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12/06/11 2:00 PM EST

Hamilton heads Top 10 list of Rule 5 picks

DALLAS -- The Rule 5 Draft has been around for a long time and it's led to the selection of great players, like Roberto Clemente. Several have gone on to be solid Major League contributors, like George Bell. Most in this endeavor never made a big league impact.

That's all part of the risk involved in the Rule 5 Draft, which will take place at 10 a.m. ET on Thursday. MLB.com/Live will carry live audio coverage of the event from Dallas.

During the Major League phase of the Rule 5 Draft, eligible players left unprotected from their clubs' 40-man rosters may be selected for $50,000. A player selected must remain on his drafting team's active Major League roster during the following season or be offered back to the original club for $25,000.

Despite the Rule 5 Draft's risk factor, there have been more than enough success stories to encourage teams to continue taking shots on Minor Leaguers left unprotected by their organizations -- especially considering the price tag.

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Today's Major League rosters are dotted with Rule 5 players who made it. Here's a look at the top players selected in the Rule 5 Draft since 1990:

1. Josh Hamilton
Rule 5 selection: By Cubs from Rays, 2006. Traded to Reds on Draft day

There's a new sheriff in town. Since MLB.com started running this Top 10 list, Johan Santana sat atop it, but the seasons Hamilton had in 2010-2011 move the outfielder into the No. 1 slot. He followed up his 2010 MVP season with another All-Star campaign, the fourth straight time he was named to the game. Even though he missed time with injury, he hit 25 homers and drove in 94 runs. He now has a very impressive .308/.366/.543 line in his career. Even with that 2009 season that saw him miss all but 89 games, Hamilton's 162-game average in his five-year big league career is a robust 32 homers and 117 RBIs.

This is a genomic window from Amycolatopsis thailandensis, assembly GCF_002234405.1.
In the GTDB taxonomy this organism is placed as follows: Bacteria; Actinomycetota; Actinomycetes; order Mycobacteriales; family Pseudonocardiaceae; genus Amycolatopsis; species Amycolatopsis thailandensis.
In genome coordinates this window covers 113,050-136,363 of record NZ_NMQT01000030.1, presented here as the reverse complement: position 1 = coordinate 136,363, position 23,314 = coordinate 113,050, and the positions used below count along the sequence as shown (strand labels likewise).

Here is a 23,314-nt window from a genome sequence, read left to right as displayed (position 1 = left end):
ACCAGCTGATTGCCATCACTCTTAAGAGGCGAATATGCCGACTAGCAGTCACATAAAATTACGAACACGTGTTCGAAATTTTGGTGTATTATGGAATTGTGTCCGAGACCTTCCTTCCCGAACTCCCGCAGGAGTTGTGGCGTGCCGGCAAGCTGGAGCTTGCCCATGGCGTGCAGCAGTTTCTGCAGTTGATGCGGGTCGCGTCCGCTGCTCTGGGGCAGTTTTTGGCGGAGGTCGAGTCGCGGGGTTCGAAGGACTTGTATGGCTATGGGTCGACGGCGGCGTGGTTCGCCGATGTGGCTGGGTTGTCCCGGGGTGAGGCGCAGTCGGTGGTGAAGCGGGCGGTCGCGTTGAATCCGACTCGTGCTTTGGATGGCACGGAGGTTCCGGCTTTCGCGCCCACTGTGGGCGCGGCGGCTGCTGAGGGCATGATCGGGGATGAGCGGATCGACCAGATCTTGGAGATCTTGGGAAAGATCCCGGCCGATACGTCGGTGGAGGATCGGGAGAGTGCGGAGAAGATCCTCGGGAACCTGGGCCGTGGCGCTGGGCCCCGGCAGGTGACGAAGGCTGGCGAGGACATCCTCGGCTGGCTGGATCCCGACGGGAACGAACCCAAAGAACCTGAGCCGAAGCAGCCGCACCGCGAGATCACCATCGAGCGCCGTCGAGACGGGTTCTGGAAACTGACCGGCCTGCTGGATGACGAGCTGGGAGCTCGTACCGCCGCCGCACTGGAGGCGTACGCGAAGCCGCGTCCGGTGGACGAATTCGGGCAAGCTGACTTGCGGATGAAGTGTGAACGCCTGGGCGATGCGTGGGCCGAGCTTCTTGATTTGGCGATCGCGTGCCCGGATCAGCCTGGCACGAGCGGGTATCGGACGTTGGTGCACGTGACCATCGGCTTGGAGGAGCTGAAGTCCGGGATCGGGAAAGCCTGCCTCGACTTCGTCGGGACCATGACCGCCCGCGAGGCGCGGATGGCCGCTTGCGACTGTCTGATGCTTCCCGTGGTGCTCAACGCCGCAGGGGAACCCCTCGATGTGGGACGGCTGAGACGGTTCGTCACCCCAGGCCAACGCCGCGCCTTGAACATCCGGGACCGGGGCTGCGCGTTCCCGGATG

2. Johan Santana
Rule 5 selection: By Marlins from Astros, 1999. Traded to Twins with cash for Rule 5 selection Jared Camp on Draft day

Dropped to No. 2 for the first time, Santana missed the entire 2011 season. His resume is nonetheless impressive. He has two Cy Young Awards on his shelf and finished third in 2005 and '08. For his career, the four-time All-Star is 133-69 with a 3.10 ERA and 1,877 strikeouts in 1,908 2/3 innings. Opponents have hit .226 against the southpaw. His strikeouts per nine innings rate has dropped a bit, but it's still 8.85, good for 10th all time. If he bounces back in 2012, he could still bounce back up to No. 1 on this list.

3. Dan Uggla
Rule 5 selection: By Marlins from D-backs, 2005

After a very sluggish start with the Braves this past year, Uggla ripped off an extraordinary hitting streak and finished with the kinds of numbers people have come to expect from the power-hitting second baseman. He topped the 30-homer mark for the fifth straight year and now has 190 homers in six big league seasons. Yes, he continues to strike out a lot -- he averages 158 K's per 162 games -- but he also draws a fair share of walks, even in a "down" year like 2011.

4. Shane Victorino
Rule 5 selection: By Padres from Dodgers, 2002. Returned to Dodgers, May 2003. By Phillies from Dodgers, 2004

The two-time Rule 5 selection had another solid season for the Phillies, being named to his second All-Star team. He once again had double digits in doubles, triples and homers (his 16 triples tied him with Jose Reyes for the National League lead). He also went 19-for-22 in stolen-base attempts. He and the Phillies made it to the postseason again, even if they didn't go as far as people expected. Victorino has a career line of .279/.344/.438 with 162 stolen bases while providing Gold Glove-caliber defense. Not bad for a guy twice passed over.

5. Joakim Soria
Rule 5 selection: By Royals from Padres, 2006

The Soria express took a little step back in 2011. While he still racked up 28 saves, his ERA and hit rate climbed while his strikeout rate declined. Still, he's just 27 and the Royals picked up his $6 million option, so they still believe in him. With 160 saves in his five-year career, he's no doubt the best Rule 5 reliever taken in the aforementioned timeframe. He still has a 2.40 career ERA and a 9.7 K/9 ratio. Hitters have just a .210 average against him and he has a nifty 1.04 WHIP. He's now 13th on the career active saves list.

6. Miguel Batista
Rule 5 selection: By Pirates from Expos, 1991. Returned to Expos, April 1992